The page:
Oswald and Biddy Chambers
Oswald Chambers was born in Scotland in 1874 and was educated at London’s Royal College of Art and the University of Edinburgh. Although gifted in the arts, he felt at the age of 22, that God was calling him to become a minister. After studying and later teaching in a small theological college in Dunoon, he moved into a preaching ministry that spanned Britain, America and Japan. In 1908, Oswald Chambers boarded a ship bound for America. He had been asked to look out for a young lady, who was also travelling to America in search of work and adventure.
Gertrude Hobbs (later to become Mrs. Oswald Chambers) suffered annual bouts of bronchitis as a child. She left school early to help her mother at home, and to allow her older sister and brother to continue their education. She studied Pitman shorthand and by the time she was old enough to work full time, she could take dictation at the phenomenal rate of 250 words per minute – faster than most people talk! Now in 1908, she was on a ship bound for America and she was getting to know a man who intrigued her.
When the voyage ended, they parted company, but began to write to each other. They soon realized that they had deep feelings for each other and eventually they married in 1910.
Although they both felt that it was God’s will for them to begin a Bible College, initially it seemed that this was not to be. Oswald took many regional classes, and as Biddy (Oswald’s pet name for his wife) took shorthand notes of his lectures, they realized that they could at least offer correspondence classes.
However, in early December 1910, a large house became available on Northside, Clapham Common, London. Things moved rapidly and within a very short time, Oswald and Biddy moved in, ready to welcome the first resident students.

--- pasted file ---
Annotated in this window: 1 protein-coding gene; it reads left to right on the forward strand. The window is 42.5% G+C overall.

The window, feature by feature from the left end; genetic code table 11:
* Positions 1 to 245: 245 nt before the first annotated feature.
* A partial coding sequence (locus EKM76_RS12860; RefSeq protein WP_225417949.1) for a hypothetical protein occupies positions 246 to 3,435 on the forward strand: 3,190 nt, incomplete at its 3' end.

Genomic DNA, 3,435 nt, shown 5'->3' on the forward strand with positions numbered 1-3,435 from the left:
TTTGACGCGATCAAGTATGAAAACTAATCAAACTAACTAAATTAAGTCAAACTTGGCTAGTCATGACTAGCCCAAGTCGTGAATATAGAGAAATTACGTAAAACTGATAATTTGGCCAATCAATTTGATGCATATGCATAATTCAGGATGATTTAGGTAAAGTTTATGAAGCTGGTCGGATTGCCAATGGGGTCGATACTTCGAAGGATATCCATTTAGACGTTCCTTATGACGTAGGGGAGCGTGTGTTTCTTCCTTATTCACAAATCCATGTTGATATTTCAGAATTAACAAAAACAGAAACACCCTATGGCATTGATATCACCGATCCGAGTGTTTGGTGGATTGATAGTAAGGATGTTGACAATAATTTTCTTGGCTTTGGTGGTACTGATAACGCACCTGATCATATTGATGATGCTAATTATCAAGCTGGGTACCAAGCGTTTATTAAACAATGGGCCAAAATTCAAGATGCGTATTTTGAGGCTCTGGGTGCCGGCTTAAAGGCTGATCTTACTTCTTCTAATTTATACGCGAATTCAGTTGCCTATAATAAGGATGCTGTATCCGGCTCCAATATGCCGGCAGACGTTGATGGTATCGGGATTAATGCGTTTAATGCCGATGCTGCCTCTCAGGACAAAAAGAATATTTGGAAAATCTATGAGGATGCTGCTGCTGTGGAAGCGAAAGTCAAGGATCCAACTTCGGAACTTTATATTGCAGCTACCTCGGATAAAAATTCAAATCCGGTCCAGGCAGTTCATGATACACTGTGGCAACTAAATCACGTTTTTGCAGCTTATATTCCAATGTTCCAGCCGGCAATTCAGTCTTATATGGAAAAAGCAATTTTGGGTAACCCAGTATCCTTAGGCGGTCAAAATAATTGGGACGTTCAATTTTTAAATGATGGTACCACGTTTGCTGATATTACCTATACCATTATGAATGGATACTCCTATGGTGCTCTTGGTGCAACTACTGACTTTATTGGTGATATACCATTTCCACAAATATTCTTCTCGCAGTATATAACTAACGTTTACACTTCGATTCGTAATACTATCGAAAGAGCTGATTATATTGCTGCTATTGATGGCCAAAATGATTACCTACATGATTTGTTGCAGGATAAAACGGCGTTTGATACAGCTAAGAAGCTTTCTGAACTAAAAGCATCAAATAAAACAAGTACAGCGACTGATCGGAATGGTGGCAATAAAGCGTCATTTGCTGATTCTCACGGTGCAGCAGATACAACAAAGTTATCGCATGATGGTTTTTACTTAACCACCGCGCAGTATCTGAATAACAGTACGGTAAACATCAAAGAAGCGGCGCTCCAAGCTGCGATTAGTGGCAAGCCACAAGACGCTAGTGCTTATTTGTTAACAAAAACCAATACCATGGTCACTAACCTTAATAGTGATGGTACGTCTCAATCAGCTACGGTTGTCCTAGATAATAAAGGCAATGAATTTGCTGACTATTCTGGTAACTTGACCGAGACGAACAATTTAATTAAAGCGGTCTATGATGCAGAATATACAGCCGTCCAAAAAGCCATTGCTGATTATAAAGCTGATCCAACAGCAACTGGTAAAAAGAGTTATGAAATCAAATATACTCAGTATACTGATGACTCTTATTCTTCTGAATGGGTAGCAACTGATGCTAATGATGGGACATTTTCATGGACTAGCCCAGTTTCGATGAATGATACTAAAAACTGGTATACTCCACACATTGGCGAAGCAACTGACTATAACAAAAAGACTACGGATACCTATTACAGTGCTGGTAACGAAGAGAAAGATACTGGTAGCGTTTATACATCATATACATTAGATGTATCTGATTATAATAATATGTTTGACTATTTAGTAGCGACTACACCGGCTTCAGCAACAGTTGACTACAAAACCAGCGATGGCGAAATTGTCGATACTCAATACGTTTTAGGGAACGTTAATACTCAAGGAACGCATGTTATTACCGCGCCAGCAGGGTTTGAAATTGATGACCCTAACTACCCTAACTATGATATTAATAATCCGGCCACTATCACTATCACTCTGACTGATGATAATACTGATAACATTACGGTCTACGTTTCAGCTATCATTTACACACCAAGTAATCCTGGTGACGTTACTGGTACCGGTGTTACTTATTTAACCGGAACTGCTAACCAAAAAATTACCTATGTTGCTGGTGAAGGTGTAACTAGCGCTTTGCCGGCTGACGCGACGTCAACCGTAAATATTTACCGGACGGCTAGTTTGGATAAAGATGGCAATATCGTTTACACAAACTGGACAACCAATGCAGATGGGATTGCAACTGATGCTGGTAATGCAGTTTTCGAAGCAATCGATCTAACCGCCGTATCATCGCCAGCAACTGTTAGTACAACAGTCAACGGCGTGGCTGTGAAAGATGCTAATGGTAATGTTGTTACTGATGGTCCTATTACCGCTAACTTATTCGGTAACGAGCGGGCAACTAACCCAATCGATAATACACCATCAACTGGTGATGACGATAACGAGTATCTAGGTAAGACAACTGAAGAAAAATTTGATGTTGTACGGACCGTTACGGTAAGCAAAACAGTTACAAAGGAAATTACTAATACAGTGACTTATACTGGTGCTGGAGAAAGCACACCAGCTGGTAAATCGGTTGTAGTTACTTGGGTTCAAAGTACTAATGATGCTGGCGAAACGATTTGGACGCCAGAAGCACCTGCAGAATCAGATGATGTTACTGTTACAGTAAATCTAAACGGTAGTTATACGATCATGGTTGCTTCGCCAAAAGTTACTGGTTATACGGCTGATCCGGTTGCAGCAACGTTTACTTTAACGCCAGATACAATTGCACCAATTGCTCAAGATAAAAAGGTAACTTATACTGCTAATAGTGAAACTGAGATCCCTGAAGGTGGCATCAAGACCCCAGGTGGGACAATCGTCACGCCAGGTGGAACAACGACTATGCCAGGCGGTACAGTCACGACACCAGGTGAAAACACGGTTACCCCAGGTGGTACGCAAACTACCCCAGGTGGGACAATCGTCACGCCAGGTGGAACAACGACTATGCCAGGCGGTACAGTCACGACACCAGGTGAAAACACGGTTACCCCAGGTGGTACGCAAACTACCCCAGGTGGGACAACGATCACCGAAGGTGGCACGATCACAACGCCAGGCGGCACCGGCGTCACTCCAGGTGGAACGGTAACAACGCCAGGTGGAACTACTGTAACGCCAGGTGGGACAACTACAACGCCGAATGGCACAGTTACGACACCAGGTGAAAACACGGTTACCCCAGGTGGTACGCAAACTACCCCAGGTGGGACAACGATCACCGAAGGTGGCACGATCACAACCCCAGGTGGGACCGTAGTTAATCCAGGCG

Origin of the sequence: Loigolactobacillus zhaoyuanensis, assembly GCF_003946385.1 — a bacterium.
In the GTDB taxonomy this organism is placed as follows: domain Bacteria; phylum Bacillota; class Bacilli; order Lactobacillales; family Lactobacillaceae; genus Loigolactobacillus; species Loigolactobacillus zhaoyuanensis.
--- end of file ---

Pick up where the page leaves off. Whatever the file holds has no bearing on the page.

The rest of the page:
Biddy also welcomed many missionaries and visitors to her home, which was always open to those who needed rest and recuperation. She was to continue with this ministry for most of her life.
When World War I broke out, Oswald began to feel God was calling him to move on. He wondered how he should serve his country at that time. His prayer was “Lord, I praise You for this place I am in, but the wonder has begun to stir in me – is this Your place for me? Hold me steady doing Your will. It may be only restlessness; if so, calm me to strength that I sin not against You by doubting.”
Hearing God’s call on the matter, he left London to become Chaplain to the troops in Egypt in October 1915, and Biddy and their 2½ year old daughter, Kathleen, followed in December 1915.
Biddy soon took up her ministry of hospitality and Oswald continued his teaching ministry to the troops. At first skeptical, the soldiers soon began to love and respect the Chambers family.
Oswald died of complications following an operation to remove his appendix in 1917. The telegram which his wife sent home to his family in England simply read: “Oswald, in His presence.” 100 men escorted the gun carriage bearing the coffin. Only officers were the bearers. All of them walked the whole funeral route with arms reversed – a special tribute to a well-loved and respected man. Biddy’s chosen song at the funeral was “I to the hills will lift mine eyes.”
Oswald Chambers British War Medal – WWI 1914 – 1918
Presented to Oswald Chambers in 1916 (1 year before his death)
Biddy returned to England with her 4 year old daughter, Kathleen. She finally settled in London and began the painstaking work of transcribing her notes – taken during her husband’s lectures throughout their married life. She began to send out the transcriptions to friends and acquaintances – anyone who asked. The pamphlets were combined into book form and eventually Oswald Chambers Publications was born.
“My Utmost for His Highest” was first published in 1927, and has remained continually in print ever since. Thousands of people have been blessed and challenged as they have regularly read this daily devotional.
Biddy died in 1966, knowing that she had fulfilled the ministry which God has entrusted to her. Oswald Chambers Publications Association seeks to continue that ministry.
Biddy and Kathleen lived in Muswell Hill, London and after Biddy died Kathleen continued to live in the same house until her death in 1997. The house was constantly filled with visitors.
Kathleen chose nine months of quotations for the book Run Today’s Race; her mother had started this shortly before her death. Kathleen was a great encouragement to the Trustees of the Association and the work continues today much as she would have wanted.
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